DENVER – Western Energy Alliance celebrates one year of the Great American Outdoors Act (GAOA), signed into law by President Trump on August 4, 2020. Royalties from oil and natural gas development on public lands and waters overwhelmingly fund up to $2.8 billion annually for conservation and public lands infrastructure, providing the American taxpayer a significant return on domestic energy production.
“Despite the Interior Department taking all the credit on the one-year anniversary of GAOA, oil and natural gas leasing and development on public lands provides the conservation investment almost single-handedly,” said Kathleen Sgamma, president of Western Energy Alliance. “We’re proud to produce environmentally responsible oil and natural gas on multiple-use public lands because it provides affordable, sustainable energy for Americans. We’re also proud that the investment in conservation mandated by GAOA is only possible because oil and natural gas companies provide the funding for projects in national parks and other public lands. For example, our revenues fund $154 million in projects at the Blue Ridge Parkway, $126 million at Yellowstone, and $88 million at Yosemite.”
“Unfortunately, the Biden Administration is risking billions in future conservation. By implementing a halt on new oil and natural gas leases and putting policies in place to eventually achieve the goal of ‘no oil on federal lands,’ this administration is threatening national parks and conservation of public lands. Without the $9 billion in royalties from the federal oil and natural gas program, the Great American Outdoors Act would become another unfunded government mandate. If that happens, the significant bipartisan achievement of last year will be tossed aside as a casualty of the administration’s anti-oil and natural gas policies,” concluded Sgamma.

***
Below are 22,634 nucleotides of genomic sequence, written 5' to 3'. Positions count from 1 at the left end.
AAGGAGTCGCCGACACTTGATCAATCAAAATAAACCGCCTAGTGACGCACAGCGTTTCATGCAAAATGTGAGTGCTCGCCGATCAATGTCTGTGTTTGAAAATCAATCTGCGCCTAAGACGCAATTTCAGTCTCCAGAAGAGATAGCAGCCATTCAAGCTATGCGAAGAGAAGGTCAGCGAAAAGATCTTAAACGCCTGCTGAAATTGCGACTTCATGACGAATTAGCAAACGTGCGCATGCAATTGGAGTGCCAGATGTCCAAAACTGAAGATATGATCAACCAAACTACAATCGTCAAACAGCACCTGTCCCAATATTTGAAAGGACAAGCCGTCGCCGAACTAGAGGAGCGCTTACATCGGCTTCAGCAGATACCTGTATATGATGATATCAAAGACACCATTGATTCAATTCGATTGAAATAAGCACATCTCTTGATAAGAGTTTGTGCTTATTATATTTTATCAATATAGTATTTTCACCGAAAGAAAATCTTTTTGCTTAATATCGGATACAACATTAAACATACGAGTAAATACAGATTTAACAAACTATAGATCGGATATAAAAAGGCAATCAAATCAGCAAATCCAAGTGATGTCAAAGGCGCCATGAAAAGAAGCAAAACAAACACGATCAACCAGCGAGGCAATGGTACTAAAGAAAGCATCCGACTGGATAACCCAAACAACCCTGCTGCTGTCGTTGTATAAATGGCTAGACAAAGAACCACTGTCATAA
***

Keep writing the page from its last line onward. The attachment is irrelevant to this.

The Great American Outdoors Act was signed into law on August 4, 2020, after receiving strong bipartisan support and passage through Congress last summer. The law established a new National Park and Public Lands Legacy Restoration Fund and authorized up to $1.9 billion annually to address the $20 billion maintenance backlog in national parks and other public lands. The Legacy Restoration Fund is funded by energy development on public lands managed by the Department of the Interior. The $4.2 billion in royalties from the federal onshore oil and natural gas program last year make up the vast majority of those conservation funds. The only other significant contributor is coal, which produced $514 million in federal royalties last year.
The law also fully funds the popular Land and Water Conservation Fund (LWCF) at $900 million annually for the first time in the program’s 50-year history. LWCF supports local conservation, wetland, and recreation projects across the country and is funded entirely by offshore oil and natural gas production.
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